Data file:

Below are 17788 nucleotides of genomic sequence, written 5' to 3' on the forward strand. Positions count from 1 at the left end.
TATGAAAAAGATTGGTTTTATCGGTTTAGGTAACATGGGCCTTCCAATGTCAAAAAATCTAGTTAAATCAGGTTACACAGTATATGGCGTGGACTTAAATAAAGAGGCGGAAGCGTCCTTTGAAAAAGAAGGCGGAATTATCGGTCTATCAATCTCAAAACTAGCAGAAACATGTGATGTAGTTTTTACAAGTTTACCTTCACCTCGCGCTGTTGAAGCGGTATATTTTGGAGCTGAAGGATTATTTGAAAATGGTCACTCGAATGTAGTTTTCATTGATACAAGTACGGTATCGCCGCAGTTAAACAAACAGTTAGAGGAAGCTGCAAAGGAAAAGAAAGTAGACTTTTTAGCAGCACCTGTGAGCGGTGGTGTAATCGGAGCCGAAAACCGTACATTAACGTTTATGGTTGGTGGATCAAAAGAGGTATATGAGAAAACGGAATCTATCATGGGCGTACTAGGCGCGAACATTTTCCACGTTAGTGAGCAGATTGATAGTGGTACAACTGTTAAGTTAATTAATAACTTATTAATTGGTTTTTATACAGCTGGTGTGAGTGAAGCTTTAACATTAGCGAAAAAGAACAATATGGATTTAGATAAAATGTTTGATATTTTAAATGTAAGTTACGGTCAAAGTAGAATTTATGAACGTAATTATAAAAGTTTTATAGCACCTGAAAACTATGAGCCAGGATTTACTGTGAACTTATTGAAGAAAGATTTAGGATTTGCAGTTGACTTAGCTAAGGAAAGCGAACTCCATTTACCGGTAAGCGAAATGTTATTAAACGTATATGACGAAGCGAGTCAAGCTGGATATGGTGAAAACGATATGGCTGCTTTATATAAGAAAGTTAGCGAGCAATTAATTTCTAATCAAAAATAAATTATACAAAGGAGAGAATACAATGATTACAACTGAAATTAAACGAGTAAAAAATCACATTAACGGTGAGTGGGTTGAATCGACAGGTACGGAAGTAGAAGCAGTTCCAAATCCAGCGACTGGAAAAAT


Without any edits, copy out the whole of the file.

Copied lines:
Below are 17788 nucleotides of genomic sequence, written 5' to 3' on the forward strand. Positions count from 1 at the left end.
TATGAAAAAGATTGGTTTTATCGGTTTAGGTAACATGGGCCTTCCAATGTCAAAAAATCTAGTTAAATCAGGTTACACAGTATATGGCGTGGACTTAAATAAAGAGGCGGAAGCGTCCTTTGAAAAAGAAGGCGGAATTATCGGTCTATCAATCTCAAAACTAGCAGAAACATGTGATGTAGTTTTTACAAGTTTACCTTCACCTCGCGCTGTTGAAGCGGTATATTTTGGAGCTGAAGGATTATTTGAAAATGGTCACTCGAATGTAGTTTTCATTGATACAAGTACGGTATCGCCGCAGTTAAACAAACAGTTAGAGGAAGCTGCAAAGGAAAAGAAAGTAGACTTTTTAGCAGCACCTGTGAGCGGTGGTGTAATCGGAGCCGAAAACCGTACATTAACGTTTATGGTTGGTGGATCAAAAGAGGTATATGAGAAAACGGAATCTATCATGGGCGTACTAGGCGCGAACATTTTCCACGTTAGTGAGCAGATTGATAGTGGTACAACTGTTAAGTTAATTAATAACTTATTAATTGGTTTTTATACAGCTGGTGTGAGTGAAGCTTTAACATTAGCGAAAAAGAACAATATGGATTTAGATAAAATGTTTGATATTTTAAATGTAAGTTACGGTCAAAGTAGAATTTATGAACGTAATTATAAAAGTTTTATAGCACCTGAAAACTATGAGCCAGGATTTACTGTGAACTTATTGAAGAAAGATTTAGGATTTGCAGTTGACTTAGCTAAGGAAAGCGAACTCCATTTACCGGTAAGCGAAATGTTATTAAACGTATATGACGAAGCGAGTCAAGCTGGATATGGTGAAAACGATATGGCTGCTTTATATAAGAAAGTTAGCGAGCAATTAATTTCTAATCAAAAATAAATTATACAAAGGAGAGAATACAATGATTACAACTGAAATTAAACGAGTAAAAAATCACATTAACGGTGAGTGGGTTGAATCGACAGGTACGGAAGTAGAAGCAGTTCCAAATCCAGCGACTGGAAAAAT